At an October 24 drive-in rally in Bucks County, Pennsylvania, Democratic presidential nominee Joe Biden was heckled by small group of Trump supporters, who honked horns, waved flags, and shouted “Four more years!” Addressing his own supporters, Biden said: “By the way, we don’t do things like those chumps out there with the microphone are doing, the Trump guys.”
It didn’t take long for the derogatory term chump to circulate widely. Although some Biden supporters picked it up as an insult, the other side chose to reclaim it. Within minutes after Biden’s appearance, #TrumpChump had popped up on Twitter, appended to tweets like “I’m a proud TrumpChump!” and “Congrats everyone we’ve been promoted from a #Deplorable to a #TrumpChump.”
And at 6:57 a.m. PDT on Monday, October 26, an email from a pro-Trump PAC appeared in my inbox. Subject line: “Chumps for Trump!”
Yes, I am aware that hygiene theater is two words. Bite me.
Am I cranky? Yep. It’s been a long four and a half months. I’m sick of the pandemic, the closures, the conspiracy theories. (I am not, however, sick-sick.) I miss libraries. I miss film festivals. I miss the sauna at the Dolphin Club after a cold bay swim.
I keep hearing in my head the voice of a woman who was a regular at a gym I used to belong to. (I miss gyms.) She was a naturalized US citizen, originally from Ukraine: a large, cheerful, middle-aged woman who always had a friendly word for everyone. But after Sarah Palin* was nominated as the Republican vice-presidential candidate in 2008, my gym-mate came into the locker room sounding glum.
“America,” she said in her Slavically accented English, sighing loudly enough to be overheard in the next row of lockers. “Such a beautiful country—withso many idiots.”
That’s the subject of my new Visual Thesaurus column, which ranges from Rhode Island to Florida to Texas and from dog food to rum to window shutters. Full access is restricted to subscribers; here’s a preview:
In the 1950s, among African Americans in particular, plantation began to take on the metaphorical sense of “any institution regarded as exploitative or paternalistic.” In his Autobiography, published in 1989, the musician Miles Davis wrote: “All the record companies were interested in at the time was making a lot of money and keeping their so-called black stars on the music plantation so that their white stars could just rip us off.” Commenting on the National Football League’s 2018 decision to fine players who didn’t stand for the National Anthem, the African American sociologist Harry Edwards told an interviewer: “This land is not free. My people are not free. It’s a carryover from 400 years of slavery and oppression. [NFL team] owners are acting like plantation owners, insisting that any act of ‘rebellion’ must be squelched.”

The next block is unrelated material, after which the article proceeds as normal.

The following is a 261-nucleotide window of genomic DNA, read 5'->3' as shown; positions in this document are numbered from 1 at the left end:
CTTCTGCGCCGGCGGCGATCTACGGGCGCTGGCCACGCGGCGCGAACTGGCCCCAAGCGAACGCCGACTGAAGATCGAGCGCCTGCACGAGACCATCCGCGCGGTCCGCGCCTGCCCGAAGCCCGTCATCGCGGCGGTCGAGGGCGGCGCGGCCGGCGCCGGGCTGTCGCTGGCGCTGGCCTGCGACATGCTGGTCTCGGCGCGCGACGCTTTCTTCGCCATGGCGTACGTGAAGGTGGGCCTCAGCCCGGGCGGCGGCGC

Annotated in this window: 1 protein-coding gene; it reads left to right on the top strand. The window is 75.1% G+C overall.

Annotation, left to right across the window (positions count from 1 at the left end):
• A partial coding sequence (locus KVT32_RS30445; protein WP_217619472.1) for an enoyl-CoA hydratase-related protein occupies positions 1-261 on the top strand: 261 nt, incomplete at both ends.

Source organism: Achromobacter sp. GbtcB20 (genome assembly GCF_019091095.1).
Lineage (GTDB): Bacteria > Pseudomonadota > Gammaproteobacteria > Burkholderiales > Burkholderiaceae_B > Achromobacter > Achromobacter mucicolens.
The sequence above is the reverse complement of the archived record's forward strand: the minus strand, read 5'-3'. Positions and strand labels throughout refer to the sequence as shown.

Blog bonus! As I note in the column, plantation can have a neutral meaning: “the act of planting.” It’s also pretty innocent in the song “Dalmatian Plantation,” by Mel Leven, sung at the end of the 1961 Disney animated movie One Hundred and One Dalmatians. This “plantation” is a haven, not a bastion of Cruella-ty. And, of course, it rhyme with “dalmation.”
On Friday, July 10, political operative Roger Stone received a presidential commutation of his 40-month sentence for seven felony crimes. The White House’s official statement was “punctuated by the sort of inflammatory language and angry grievances characteristic of the president’s Twitter feed,” according to a New York Times story.
Two Republican senators had opposing views of the commutation. Utah’s Mitt Romney (a former presidential candidate himself) called it “unprecedented, historic corruption.”
Unprecedented, historic corruption: an American president commutes the sentence of a person convicted by a jury of lying to shield that very president.